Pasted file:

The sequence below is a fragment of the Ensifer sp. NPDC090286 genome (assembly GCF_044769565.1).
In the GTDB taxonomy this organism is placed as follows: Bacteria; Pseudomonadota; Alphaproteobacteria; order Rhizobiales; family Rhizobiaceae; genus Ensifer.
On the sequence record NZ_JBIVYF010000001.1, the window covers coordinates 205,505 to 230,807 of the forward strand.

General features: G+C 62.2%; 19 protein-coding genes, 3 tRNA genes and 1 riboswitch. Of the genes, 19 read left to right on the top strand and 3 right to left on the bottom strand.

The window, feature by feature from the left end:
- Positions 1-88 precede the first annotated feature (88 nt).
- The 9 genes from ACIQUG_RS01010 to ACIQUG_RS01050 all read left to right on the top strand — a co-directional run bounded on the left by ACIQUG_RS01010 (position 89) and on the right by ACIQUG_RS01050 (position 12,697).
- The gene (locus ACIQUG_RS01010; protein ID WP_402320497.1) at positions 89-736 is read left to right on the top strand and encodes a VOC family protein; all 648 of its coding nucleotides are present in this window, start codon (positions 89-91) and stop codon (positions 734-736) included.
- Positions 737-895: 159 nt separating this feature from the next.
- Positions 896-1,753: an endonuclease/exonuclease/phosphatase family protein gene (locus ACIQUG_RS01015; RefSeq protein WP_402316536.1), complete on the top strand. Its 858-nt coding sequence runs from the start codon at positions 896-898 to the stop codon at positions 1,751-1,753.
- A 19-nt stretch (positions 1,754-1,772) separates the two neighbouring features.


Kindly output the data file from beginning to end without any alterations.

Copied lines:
The sequence below is a fragment of the Ensifer sp. NPDC090286 genome (assembly GCF_044769565.1).
In the GTDB taxonomy this organism is placed as follows: Bacteria; Pseudomonadota; Alphaproteobacteria; order Rhizobiales; family Rhizobiaceae; genus Ensifer.
On the sequence record NZ_JBIVYF010000001.1, the window covers coordinates 205,505 to 230,807 of the forward strand.

General features: G+C 62.2%; 19 protein-coding genes, 3 tRNA genes and 1 riboswitch. Of the genes, 19 read left to right on the top strand and 3 right to left on the bottom strand.

The window, feature by feature from the left end:
- Positions 1-88 precede the first annotated feature (88 nt).
- The 9 genes from ACIQUG_RS01010 to ACIQUG_RS01050 all read left to right on the top strand — a co-directional run bounded on the left by ACIQUG_RS01010 (position 89) and on the right by ACIQUG_RS01050 (position 12,697).
- The gene (locus ACIQUG_RS01010; protein ID WP_402320497.1) at positions 89-736 is read left to right on the top strand and encodes a VOC family protein; all 648 of its coding nucleotides are present in this window, start codon (positions 89-91) and stop codon (positions 734-736) included.
- Positions 737-895: 159 nt separating this feature from the next.
- Positions 896-1,753: an endonuclease/exonuclease/phosphatase family protein gene (locus ACIQUG_RS01015; RefSeq protein WP_402316536.1), complete on the top strand. Its 858-nt coding sequence runs from the start codon at positions 896-898 to the stop codon at positions 1,751-1,753.
- A 19-nt stretch (positions 1,754-1,772) separates the two neighbouring features.